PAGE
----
We co-hosted a humanitarian pledging conference in April in response to the rapidly escalating needs in Ethiopia. The conference mobilised $610 million towards the $1 billion we think is needed. At that conference, the Deputy Foreign Secretary announced £100 million in humanitarian funding. He has travelled to the region and meets and speaks regularly with President Abiy.

My Lords, I will follow on from what the Foreign Secretary said about Sudan. This is truly a forgotten crisis, with 25 million people displaced, 25 million needing humanitarian aid, and 1.8 million fleeing into surrounding countries. Does he share my concern that the crisis moving from Darfur to Sudan’s arable farming area in the al-Jazirah province will lead to even more food insecurity and refugees? With Europe facing its own refugee crisis, including the channel crossing disasters, does he agree that this underlines the need for these migrant crises to be dealt with upstream and at source? Will he redouble our diplomatic and humanitarian efforts?

The noble Lord makes an extremely good point. Something like 9 million people have been displaced in the Sudan conflict, the scale of which puts other refugee crises into perspective. Eighteen million people are acutely food insecure, 5 million of whom we believe to be in an emergency situation. We need the Jeddah political process to get going; the SAF and the RSF are both at fault in their attacks on each other and the destruction they are bringing to that country. He is completely right to say that all our efforts to stabilise these situations, to provide aid and to help are good and right in themselves —they are moral acts by a country that believes in playing a moral role—but also help our own security by preventing large-scale movements of people. It is very important that we frame this in both contexts.

My Lords, does the Foreign Secretary agree that the other countries that initially blocked funding for UNRWA have now restored it, with the exception of the United States? Why will the UK not restore funding as well, given the urgency to get UNRWA working again and delivering the aid so desperately needed by starving members of the Gazan population?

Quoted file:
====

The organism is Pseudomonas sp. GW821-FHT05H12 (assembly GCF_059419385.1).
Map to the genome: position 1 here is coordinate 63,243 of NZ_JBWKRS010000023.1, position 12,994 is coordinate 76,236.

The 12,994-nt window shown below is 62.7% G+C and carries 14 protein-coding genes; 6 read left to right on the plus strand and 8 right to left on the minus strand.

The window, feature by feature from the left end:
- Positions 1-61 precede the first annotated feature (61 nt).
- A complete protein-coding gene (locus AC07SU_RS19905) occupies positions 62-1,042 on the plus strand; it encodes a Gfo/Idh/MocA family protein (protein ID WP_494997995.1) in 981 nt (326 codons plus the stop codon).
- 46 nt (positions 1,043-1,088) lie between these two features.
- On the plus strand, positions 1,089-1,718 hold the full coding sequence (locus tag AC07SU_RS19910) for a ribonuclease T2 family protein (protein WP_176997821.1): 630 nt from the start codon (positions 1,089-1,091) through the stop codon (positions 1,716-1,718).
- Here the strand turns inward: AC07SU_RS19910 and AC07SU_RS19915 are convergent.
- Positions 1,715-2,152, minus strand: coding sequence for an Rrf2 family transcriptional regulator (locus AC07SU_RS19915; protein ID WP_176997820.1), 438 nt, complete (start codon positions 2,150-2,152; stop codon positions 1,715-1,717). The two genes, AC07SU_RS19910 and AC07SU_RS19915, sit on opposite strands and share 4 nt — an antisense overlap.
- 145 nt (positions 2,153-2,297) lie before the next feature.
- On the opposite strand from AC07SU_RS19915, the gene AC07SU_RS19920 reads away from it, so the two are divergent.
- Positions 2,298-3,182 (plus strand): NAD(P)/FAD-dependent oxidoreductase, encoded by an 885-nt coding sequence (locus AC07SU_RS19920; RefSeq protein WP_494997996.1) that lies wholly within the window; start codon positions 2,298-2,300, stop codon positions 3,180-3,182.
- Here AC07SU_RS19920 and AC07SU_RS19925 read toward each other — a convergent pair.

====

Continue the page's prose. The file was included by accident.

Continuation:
Our past pledges to UNRWA already take us up to something like the end of May, so it is not short of money on our account and has had additional funding from other countries. I want us to be meticulous on behalf of our taxpayers and all those—including myself—who are concerned about the fact that UNRWA staff took part on 7 October. We have seen the Colonna report, but we have not seen the UN Office of Internal Oversight Services report. I want to see that, and I want Philippe Lazzarini, who runs UNRWA, to make very clear statements about how that organisation will be run in future so that we can have confidence that our funding will not just deliver aid but help to deliver an organisation that is truly impartial.

My Lords, the noble Lord talked about food entering Gaza. Month after month from that Dispatch Box, he has said that Israel must do more. We have seen that it has not done more. He referred to the temporary port that has been built and there have been droppings by sea. We have seen that they are not fit for purpose; people have been killed trying to access food dropped from the air. The Rafah crossing, which is vital for the majority of aid to get through, has now been closed for 17 days. There are thousands of trucks just kilometres away waiting to deliver food. What pressure is he putting on and what diplomatic efforts are taking place to ensure that some of these crossings happen, so that people do not starve to death waiting for food that is on the other side of the crossing?

I say two things to the noble Baroness. First, the Rafah crossing closed when the Israelis took over the Gazan side of it. There is a dispute now between the Egyptians, who have closed it on the other side, and the Israelis on the Gazan side. I do not want to apportion blame; all I know is that they are talking to each other and that the Americans are working extremely hard to bring them together to get a solution. We need Rafah open.

On the second point, I take issue with the noble Baroness. Yes, I am the first to say that Israel has not done as much as is needed, but it is not true that it has never responded to pressure. We asked it to open Kerem Shalom; it opened Kerem Shalom. We asked it to open a crossing in the north; Erez is now open. We pushed it again and again on the opening of Ashdod port; that is now open. There are not as many ships as I would like, but we have UK involvement in the Cyprus maritime corridor. Also, the Americans, others, and ourselves said that if it would accept a pier on the beach, we do not think it is necessarily the best way of doing things but it means that the aid goes directly into Gaza. That is now there. It is not true or fair to say that action has not been taken. It just has not been enough, and we will keep pushing. I am speaking to Minister Gantz in about half an hour, and I will have another good go then.